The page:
Touring It: More Lessons Learned

Sometimes you have to be reminded of—or relearn—the realities of touring your show.

In my case, I relearned several things during my first booking of 2019 a few months ago:

1. Bringing your technical operator (the person who runs the screen projections and audio cues) with you makes an enormous difference.

  • They already know the show, so you only have to teach the venue’s lighting operator the minimal light cues. (Do make them minimal for the touring production. Save yourself some headache.)
  • The tech op acts as a buffer between you and any other techies. If something goes wrong, the tech op will handle it while you concentrate on your performance.

My husband was my tech op in February and I don’t know what I would have done without him. The tech rehearsal should only have taken 90 minutes, but the light board kept failing to save the cues that the lighting operator programmed into it. In the end I think we teched for four hours, which is normally how long it takes to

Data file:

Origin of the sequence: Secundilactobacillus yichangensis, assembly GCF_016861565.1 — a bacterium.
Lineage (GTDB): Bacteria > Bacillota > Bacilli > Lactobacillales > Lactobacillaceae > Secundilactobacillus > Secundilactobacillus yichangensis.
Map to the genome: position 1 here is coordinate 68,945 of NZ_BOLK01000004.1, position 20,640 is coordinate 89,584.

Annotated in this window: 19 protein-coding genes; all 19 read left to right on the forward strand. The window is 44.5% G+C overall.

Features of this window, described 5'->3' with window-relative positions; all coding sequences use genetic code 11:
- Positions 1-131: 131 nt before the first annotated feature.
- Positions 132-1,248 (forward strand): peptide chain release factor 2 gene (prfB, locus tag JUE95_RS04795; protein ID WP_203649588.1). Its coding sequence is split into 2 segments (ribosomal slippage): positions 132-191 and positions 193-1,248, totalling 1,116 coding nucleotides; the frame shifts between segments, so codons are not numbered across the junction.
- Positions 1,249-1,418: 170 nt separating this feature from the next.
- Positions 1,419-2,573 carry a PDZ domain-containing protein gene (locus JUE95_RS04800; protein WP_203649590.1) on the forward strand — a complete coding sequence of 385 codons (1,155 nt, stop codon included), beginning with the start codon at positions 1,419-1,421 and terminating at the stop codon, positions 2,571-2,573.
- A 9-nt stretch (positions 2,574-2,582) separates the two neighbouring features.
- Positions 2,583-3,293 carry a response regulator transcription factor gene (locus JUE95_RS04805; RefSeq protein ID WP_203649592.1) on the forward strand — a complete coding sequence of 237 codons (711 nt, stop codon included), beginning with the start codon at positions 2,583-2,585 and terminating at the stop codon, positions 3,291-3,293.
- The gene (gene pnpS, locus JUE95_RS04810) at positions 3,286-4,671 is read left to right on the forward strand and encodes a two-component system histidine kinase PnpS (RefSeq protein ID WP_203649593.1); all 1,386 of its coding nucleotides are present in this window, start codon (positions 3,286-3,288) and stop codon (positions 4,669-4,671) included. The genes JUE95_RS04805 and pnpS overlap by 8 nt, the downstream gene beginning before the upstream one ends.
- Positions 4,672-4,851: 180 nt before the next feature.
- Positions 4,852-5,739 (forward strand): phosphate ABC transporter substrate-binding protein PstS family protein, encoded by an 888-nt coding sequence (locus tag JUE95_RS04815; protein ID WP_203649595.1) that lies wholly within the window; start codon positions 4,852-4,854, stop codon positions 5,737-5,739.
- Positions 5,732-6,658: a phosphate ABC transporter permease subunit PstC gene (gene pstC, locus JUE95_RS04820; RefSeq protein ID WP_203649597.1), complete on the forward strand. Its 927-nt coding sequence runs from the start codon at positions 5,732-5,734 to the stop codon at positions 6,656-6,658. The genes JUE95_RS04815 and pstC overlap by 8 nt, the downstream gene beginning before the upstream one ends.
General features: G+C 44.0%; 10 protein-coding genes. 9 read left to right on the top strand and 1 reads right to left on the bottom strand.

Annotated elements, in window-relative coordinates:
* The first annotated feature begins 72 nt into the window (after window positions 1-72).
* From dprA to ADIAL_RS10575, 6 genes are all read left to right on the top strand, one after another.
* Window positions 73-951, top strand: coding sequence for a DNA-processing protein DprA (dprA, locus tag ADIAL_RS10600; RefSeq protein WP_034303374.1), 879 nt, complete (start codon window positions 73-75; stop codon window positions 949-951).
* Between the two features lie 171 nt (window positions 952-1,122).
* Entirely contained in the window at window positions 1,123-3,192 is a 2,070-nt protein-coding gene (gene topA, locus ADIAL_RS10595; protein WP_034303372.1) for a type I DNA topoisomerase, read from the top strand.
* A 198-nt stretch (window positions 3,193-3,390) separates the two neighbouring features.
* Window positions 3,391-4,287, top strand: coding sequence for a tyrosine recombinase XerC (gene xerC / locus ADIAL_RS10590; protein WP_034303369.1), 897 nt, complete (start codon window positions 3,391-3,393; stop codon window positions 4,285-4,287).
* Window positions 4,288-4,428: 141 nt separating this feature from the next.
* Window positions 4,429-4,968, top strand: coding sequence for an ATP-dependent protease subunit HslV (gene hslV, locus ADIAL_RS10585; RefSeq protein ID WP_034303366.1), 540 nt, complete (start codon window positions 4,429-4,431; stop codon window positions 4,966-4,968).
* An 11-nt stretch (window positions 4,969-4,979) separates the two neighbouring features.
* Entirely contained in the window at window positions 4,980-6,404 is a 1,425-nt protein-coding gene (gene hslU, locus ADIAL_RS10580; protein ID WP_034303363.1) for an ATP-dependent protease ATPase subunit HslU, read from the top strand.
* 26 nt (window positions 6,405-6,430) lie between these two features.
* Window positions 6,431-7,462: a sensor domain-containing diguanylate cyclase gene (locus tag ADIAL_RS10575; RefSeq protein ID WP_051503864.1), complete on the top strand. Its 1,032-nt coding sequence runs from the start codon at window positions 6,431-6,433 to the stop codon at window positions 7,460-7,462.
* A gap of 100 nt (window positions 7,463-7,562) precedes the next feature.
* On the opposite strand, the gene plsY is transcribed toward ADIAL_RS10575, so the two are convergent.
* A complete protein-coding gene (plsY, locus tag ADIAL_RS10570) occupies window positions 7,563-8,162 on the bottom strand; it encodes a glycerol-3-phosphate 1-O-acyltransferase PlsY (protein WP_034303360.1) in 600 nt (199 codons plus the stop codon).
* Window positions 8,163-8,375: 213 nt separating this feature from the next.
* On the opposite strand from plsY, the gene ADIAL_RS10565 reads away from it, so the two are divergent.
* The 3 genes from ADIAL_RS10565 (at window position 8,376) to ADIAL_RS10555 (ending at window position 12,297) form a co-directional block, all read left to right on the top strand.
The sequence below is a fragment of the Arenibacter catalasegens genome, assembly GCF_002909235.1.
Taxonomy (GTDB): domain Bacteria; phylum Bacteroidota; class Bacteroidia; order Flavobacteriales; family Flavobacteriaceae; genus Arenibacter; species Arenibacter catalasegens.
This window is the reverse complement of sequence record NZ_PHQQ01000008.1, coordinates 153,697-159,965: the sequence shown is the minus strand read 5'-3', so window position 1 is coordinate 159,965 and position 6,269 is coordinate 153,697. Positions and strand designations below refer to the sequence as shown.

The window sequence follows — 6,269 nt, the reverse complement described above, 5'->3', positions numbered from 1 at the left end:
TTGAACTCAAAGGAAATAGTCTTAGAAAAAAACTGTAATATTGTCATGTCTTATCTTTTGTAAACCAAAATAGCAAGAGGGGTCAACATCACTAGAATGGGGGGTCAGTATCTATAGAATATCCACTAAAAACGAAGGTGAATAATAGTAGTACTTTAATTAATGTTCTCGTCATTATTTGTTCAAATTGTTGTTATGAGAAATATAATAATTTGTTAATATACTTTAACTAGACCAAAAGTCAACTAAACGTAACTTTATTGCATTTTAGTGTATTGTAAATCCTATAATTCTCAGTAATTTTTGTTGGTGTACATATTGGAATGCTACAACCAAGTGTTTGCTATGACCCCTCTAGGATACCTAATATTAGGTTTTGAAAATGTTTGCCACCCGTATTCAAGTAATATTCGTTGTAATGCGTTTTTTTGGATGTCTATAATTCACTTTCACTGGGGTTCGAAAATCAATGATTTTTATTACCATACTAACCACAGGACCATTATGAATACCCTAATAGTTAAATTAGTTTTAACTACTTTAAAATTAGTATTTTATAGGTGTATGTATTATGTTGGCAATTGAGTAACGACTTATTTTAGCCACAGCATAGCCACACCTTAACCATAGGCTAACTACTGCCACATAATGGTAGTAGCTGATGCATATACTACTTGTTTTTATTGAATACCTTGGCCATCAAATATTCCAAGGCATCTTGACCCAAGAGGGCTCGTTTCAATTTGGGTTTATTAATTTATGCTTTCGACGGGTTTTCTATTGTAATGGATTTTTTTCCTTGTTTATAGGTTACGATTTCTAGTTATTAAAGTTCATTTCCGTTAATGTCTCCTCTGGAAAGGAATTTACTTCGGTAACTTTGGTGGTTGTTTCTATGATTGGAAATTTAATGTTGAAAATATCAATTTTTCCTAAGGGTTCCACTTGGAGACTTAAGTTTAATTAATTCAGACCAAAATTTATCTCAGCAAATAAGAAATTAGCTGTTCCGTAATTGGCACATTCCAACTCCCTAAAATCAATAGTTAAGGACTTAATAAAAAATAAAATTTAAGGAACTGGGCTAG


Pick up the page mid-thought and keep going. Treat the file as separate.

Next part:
• teach booth operators all the cues (not just lights)
  • do a Q2Q
  • do a speed-thru of the entire show.

Guess what? The four hours did not make a difference…but my tech op did. Here’s what happened:

At the top of my show, I enter in darkness as a projection plays above or to the side of me, depending on where the screen is. Once I’m “set” at center stage, a shaft of light illuminates me directly from above. I’m spotlit.

Imagine my surprise when, as the house lights went down and the music for “places” played and then the screen projection played…the stage lights remained on. The other cues kept going. Since my husband was running the music and projections, I knew that by playing those cues he was telling me to get on stage even with the lights on, because something was wrong that couldn’t be fixed. So I made my entrance and began the performance.

Imagine my further surprise when many different light cues started illuminating the stage, one after the other. This lasted for several minutes.

Finally, that stopped, and I could focus on the show without having to grin and bear the technical glitches.